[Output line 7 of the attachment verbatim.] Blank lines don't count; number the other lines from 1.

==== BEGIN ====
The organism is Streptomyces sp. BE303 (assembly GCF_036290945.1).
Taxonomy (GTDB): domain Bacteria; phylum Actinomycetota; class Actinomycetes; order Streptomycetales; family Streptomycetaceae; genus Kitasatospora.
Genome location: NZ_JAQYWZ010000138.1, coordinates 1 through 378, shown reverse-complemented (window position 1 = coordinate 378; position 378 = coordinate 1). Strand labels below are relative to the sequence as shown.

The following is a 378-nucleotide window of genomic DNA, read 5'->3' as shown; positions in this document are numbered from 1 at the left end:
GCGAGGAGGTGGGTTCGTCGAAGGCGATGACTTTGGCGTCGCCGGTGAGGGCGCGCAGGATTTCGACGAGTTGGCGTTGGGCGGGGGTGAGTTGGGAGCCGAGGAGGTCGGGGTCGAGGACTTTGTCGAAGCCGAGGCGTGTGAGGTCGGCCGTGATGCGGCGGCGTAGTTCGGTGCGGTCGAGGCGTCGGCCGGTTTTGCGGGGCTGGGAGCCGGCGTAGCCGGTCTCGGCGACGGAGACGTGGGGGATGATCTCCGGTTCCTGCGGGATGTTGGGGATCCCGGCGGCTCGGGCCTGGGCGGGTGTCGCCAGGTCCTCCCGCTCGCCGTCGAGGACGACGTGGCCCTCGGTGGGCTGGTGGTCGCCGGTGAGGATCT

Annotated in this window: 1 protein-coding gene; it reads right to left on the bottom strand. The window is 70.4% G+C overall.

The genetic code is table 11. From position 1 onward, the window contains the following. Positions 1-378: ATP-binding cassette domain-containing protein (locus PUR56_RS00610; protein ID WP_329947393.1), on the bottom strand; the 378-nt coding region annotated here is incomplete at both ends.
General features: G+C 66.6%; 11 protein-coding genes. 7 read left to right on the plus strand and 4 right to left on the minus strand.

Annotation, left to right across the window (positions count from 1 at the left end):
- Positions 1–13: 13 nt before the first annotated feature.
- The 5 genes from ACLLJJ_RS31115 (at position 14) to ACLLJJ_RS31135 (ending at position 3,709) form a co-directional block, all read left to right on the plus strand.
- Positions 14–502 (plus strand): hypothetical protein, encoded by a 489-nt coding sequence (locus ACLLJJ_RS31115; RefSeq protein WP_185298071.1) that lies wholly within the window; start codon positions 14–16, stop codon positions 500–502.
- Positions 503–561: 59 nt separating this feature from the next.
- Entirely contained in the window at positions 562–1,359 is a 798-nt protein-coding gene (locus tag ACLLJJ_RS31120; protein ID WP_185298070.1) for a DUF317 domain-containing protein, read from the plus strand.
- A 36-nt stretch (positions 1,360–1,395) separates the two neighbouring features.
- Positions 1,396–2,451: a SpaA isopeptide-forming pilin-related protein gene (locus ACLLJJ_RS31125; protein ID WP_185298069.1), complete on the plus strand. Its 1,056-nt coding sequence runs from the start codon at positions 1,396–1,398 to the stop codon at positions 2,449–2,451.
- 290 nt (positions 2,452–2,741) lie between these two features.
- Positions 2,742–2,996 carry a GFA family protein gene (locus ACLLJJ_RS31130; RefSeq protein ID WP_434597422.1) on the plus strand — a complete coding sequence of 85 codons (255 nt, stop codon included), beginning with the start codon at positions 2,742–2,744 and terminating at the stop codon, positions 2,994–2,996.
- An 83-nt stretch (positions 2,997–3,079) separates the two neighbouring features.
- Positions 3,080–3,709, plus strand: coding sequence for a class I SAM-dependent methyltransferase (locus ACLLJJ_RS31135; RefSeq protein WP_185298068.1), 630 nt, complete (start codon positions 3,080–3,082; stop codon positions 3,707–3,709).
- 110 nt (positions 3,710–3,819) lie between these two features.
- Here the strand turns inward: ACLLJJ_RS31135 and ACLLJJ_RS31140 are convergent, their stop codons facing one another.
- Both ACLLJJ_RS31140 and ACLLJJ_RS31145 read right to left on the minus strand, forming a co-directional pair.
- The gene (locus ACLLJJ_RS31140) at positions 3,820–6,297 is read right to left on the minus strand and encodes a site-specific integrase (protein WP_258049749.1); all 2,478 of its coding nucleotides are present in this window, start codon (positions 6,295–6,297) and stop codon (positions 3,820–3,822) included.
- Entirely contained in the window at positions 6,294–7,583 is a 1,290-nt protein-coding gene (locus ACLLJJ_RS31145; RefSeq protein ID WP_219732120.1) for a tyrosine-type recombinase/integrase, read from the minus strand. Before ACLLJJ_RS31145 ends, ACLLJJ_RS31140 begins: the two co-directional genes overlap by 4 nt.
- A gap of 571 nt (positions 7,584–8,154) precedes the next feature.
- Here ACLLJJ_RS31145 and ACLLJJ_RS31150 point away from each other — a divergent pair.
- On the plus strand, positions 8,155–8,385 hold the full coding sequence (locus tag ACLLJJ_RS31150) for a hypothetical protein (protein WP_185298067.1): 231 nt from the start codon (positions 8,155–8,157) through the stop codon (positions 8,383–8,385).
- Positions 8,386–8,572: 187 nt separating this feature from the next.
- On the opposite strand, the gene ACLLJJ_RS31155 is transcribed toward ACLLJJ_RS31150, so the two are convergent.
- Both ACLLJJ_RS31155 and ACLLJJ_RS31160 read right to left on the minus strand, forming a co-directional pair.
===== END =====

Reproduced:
The genetic code is table 11. From position 1 onward, the window contains the following. Positions 1-378: ATP-binding cassette domain-containing protein (locus PUR56_RS00610; protein ID WP_329947393.1), on the bottom strand; the 378-nt coding region annotated here is incomplete at both ends.